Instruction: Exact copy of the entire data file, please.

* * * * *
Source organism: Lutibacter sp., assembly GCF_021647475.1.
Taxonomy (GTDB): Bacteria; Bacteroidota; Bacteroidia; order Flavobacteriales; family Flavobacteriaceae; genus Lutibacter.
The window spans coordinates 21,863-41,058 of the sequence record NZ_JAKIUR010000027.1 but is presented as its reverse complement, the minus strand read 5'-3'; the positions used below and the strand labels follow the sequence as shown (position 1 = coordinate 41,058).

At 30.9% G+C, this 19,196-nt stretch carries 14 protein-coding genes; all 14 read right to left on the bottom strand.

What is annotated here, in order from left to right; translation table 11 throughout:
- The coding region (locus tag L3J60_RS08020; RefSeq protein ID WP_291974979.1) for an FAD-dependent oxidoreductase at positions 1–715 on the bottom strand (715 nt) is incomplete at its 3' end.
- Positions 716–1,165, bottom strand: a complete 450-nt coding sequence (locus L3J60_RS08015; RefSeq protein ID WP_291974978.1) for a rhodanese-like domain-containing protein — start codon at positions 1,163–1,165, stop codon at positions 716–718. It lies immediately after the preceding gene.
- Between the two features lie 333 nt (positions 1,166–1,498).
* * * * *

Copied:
Source organism: Lutibacter sp., assembly GCF_021647475.1.
Taxonomy (GTDB): Bacteria; Bacteroidota; Bacteroidia; order Flavobacteriales; family Flavobacteriaceae; genus Lutibacter.
The window spans coordinates 21,863-41,058 of the sequence record NZ_JAKIUR010000027.1 but is presented as its reverse complement, the minus strand read 5'-3'; the positions used below and the strand labels follow the sequence as shown (position 1 = coordinate 41,058).

At 30.9% G+C, this 19,196-nt stretch carries 14 protein-coding genes; all 14 read right to left on the bottom strand.

What is annotated here, in order from left to right; translation table 11 throughout:
- The coding region (locus tag L3J60_RS08020; RefSeq protein ID WP_291974979.1) for an FAD-dependent oxidoreductase at positions 1–715 on the bottom strand (715 nt) is incomplete at its 3' end.
- Positions 716–1,165, bottom strand: a complete 450-nt coding sequence (locus L3J60_RS08015; RefSeq protein ID WP_291974978.1) for a rhodanese-like domain-containing protein — start codon at positions 1,163–1,165, stop codon at positions 716–718. It lies immediately after the preceding gene.
- Between the two features lie 333 nt (positions 1,166–1,498).